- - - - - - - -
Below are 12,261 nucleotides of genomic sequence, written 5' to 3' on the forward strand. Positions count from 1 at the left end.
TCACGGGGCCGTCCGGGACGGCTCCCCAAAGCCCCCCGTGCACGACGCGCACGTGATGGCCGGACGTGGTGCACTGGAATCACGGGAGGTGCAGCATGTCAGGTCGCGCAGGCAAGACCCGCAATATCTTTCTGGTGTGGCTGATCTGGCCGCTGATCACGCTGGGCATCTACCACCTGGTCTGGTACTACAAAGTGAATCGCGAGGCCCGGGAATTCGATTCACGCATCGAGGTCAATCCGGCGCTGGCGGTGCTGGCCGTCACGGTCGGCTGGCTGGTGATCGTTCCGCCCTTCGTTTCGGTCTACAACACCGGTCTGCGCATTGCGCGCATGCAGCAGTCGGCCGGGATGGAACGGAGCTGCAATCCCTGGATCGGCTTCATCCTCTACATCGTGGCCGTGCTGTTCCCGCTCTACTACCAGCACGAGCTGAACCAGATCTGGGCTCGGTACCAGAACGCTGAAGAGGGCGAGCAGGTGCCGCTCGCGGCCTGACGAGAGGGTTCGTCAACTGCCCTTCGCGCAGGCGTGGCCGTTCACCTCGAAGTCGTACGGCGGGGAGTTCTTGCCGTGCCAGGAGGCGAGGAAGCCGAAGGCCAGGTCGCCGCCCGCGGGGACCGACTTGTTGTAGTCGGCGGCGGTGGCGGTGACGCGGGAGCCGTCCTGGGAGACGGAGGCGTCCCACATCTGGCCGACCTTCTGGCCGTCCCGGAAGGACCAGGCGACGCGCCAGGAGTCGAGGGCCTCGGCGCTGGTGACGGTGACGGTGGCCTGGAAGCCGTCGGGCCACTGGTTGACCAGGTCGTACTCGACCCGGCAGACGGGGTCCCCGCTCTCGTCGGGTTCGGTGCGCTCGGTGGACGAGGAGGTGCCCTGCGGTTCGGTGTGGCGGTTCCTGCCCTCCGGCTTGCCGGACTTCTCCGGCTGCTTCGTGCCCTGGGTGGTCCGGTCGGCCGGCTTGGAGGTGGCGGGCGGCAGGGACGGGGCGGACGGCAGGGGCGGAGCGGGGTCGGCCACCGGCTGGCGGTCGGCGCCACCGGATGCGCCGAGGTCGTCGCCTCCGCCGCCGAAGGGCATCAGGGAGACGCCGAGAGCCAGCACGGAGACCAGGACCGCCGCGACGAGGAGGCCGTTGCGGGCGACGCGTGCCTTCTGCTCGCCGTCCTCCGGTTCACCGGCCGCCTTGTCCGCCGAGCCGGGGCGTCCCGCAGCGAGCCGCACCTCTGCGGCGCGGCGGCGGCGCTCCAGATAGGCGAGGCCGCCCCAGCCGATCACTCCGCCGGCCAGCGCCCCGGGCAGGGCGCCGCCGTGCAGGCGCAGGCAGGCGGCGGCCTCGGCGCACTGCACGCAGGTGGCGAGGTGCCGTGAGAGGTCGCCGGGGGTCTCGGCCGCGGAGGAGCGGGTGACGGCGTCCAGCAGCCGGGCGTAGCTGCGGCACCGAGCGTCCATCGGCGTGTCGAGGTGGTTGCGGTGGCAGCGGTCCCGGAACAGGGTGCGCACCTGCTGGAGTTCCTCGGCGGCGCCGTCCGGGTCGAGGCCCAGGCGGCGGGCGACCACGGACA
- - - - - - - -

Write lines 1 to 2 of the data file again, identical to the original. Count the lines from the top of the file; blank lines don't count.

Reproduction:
Below are 12,261 nucleotides of genomic sequence, written 5' to 3' on the forward strand. Positions count from 1 at the left end.
TCACGGGGCCGTCCGGGACGGCTCCCCAAAGCCCCCCGTGCACGACGCGCACGTGATGGCCGGACGTGGTGCACTGGAATCACGGGAGGTGCAGCATGTCAGGTCGCGCAGGCAAGACCCGCAATATCTTTCTGGTGTGGCTGATCTGGCCGCTGATCACGCTGGGCATCTACCACCTGGTCTGGTACTACAAAGTGAATCGCGAGGCCCGGGAATTCGATTCACGCATCGAGGTCAATCCGGCGCTGGCGGTGCTGGCCGTCACGGTCGGCTGGCTGGTGATCGTTCCGCCCTTCGTTTCGGTCTACAACACCGGTCTGCGCATTGCGCGCATGCAGCAGTCGGCCGGGATGGAACGGAGCTGCAATCCCTGGATCGGCTTCATCCTCTACATCGTGGCCGTGCTGTTCCCGCTCTACTACCAGCACGAGCTGAACCAGATCTGGGCTCGGTACCAGAACGCTGAAGAGGGCGAGCAGGTGCCGCTCGCGGCCTGACGAGAGGGTTCGTCAACTGCCCTTCGCGCAGGCGTGGCCGTTCACCTCGAAGTCGTACGGCGGGGAGTTCTTGCCGTGCCAGGAGGCGAGGAAGCCGAAGGCCAGGTCGCCGCCCGCGGGGACCGACTTGTTGTAGTCGGCGGCGGTGGCGGTGACGCGGGAGCCGTCCTGGGAGACGGAGGCGTCCCACATCTGGCCGACCTTCTGGCCGTCCCGGAAGGACCAGGCGACGCGCCAGGAGTCGAGGGCCTCGGCGCTGGTGACGGTGACGGTGGCCTGGAAGCCGTCGGGCCACTGGTTGACCAGGTCGTACTCGACCCGGCAGACGGGGTCCCCGCTCTCGTCGGGTTCGGTGCGCTCGGTGGACGAGGAGGTGCCCTGCGGTTCGGTGTGGCGGTTCCTGCCCTCCGGCTTGCCGGACTTCTCCGGCTGCTTCGTGCCCTGGGTGGTCCGGTCGGCCGGCTTGGAGGTGGCGGGCGGCAGGGACGGGGCGGACGGCAGGGGCGGAGCGGGGTCGGCCACCGGCTGGCGGTCGGCGCCACCGGATGCGCCGAGGTCGTCGCCTCCGCCGCCGAAGGGCATCAGGGAGACGCCGAGAGCCAGCACGGAGACCAGGACCGCCGCGACGAGGAGGCCGTTGCGGGCGACGCGTGCCTTCTGCTCGCCGTCCTCCGGTTCACCGGCCGCCTTGTCCGCCGAGCCGGGGCGTCCCGCAGCGAGCCGCACCTCTGCGGCGCGGCGGCGGCGCTCCAGATAGGCGAGGCCGCCCCAGCCGATCACTCCGCCGGCCAGCGCCCCGGGCAGGGCGCCGCCGTGCAGGCGCAGGCAGGCGGCGGCCTCGGCGCACTGCACGCAGGTGGCGAGGTGCCGTGAGAGGTCGCCGGGGGTCTCGGCCGCGGAGGAGCGGGTGACGGCGTCCAGCAGCCGGGCGTAGCTGCGGCACCGAGCGTCCATCGGCGTGTCGAGGTGGTTGCGGTGGCAGCGGTCCCGGAACAGGGTGCGCACCTGCTGGAGTTCCTCGGCGGCGCCGTCCGGGTCGAGGCCCAGGCGGCGGGCGACCACGGACA